Boxing Day: 8:00 am
Bonnie and I are at an art store to buy canvases and other art supplies at 70% off. My heart is feeling lonely for God. I’ve been so busy with visitations and relatives over the past week, I have not been still to pray a minute except at the Christmas services, which–thank God–were peaceful and beautiful and I think many busy people were able, for a few minutes, to find themselves and pray.
I talked to one of my daughters on the phone this morning. She spent the Christmas liturgy wrestling with her three children in a little mission church in Arkansas–with nowhere to take the children except outside where it was 20℉ (-7℃) and threatening snow. Now that’s life as prayer. I’m very proud of my little girl. It’s a huge sacrifice to raise children who pray, who love the Church, who have the opportunity to feel the knocking of God on the door of their hearts. Raising children in the Church is an exercise in self sacrifice. Parents are distracted and unable to pray as they would like so that their children can smell the incense, hear the prayers, see the icons, and feel the “something” of the Presence of the Holy Spirit tugging at their hearts.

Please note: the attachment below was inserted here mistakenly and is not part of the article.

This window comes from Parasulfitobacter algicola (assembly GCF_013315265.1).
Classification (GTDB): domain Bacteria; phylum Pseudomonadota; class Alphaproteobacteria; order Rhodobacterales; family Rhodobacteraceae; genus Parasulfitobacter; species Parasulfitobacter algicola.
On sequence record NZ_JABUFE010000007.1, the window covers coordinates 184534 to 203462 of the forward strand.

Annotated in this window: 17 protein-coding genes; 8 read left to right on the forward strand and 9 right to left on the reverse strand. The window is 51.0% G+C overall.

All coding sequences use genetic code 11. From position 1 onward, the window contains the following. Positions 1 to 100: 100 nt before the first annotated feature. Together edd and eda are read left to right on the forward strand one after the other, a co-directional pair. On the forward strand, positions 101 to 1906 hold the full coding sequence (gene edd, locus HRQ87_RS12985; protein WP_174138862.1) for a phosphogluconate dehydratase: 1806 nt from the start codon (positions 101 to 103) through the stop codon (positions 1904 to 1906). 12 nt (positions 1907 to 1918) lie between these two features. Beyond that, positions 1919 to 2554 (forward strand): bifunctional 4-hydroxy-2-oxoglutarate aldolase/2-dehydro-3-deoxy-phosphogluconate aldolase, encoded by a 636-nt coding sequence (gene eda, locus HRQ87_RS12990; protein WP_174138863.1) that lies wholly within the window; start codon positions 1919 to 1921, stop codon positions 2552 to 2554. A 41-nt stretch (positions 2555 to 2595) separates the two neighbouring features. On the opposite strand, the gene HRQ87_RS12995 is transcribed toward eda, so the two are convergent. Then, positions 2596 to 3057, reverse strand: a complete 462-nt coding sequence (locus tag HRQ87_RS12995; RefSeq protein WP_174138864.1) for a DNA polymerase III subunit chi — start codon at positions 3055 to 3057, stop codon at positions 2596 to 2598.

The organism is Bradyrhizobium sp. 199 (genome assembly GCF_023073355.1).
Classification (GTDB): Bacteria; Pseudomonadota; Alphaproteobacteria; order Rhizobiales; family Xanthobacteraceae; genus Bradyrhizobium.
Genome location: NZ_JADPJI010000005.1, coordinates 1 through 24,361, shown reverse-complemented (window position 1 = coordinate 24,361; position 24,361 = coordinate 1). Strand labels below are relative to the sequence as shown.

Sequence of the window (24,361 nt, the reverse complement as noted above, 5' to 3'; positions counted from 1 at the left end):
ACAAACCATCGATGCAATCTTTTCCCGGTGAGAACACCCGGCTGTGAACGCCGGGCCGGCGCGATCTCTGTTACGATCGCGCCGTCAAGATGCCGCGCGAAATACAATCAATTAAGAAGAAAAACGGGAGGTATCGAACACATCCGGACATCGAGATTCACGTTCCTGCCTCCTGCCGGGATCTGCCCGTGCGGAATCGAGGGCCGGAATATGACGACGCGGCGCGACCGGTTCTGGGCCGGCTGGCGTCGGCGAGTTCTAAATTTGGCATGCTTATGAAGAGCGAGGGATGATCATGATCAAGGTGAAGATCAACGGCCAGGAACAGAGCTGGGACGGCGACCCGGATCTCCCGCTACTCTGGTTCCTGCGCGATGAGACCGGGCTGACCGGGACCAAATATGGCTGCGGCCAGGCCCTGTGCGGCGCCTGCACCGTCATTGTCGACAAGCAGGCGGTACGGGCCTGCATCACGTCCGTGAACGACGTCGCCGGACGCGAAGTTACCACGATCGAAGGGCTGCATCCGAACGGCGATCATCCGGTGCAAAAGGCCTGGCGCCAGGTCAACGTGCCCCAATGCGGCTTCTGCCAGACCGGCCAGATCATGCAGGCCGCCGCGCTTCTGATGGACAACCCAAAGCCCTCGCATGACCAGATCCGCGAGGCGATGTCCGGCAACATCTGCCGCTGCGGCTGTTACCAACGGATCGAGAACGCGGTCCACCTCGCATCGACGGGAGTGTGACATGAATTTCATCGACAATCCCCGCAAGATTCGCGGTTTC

Most of us in the world pray a great deal, not by being quiet, but by freely giving our quiet to others–out of love. It’s not that we do not have our moments of quiet prayer–like occasional buoys of hope and rest we hang onto for a moment before we must begin another long swim across the sea of our life. And there are seasons of life–single adulthood and the empty-nest time, for example–when it is not too difficult to find, if we want it, regular time to be still and know that God is God. Until the grand children visit or the family gets together or the demands of life and work and love compel us to stay busy for others. It’s an offering given in love. It is life as prayer.
A word from St. Ephraim the Syrian: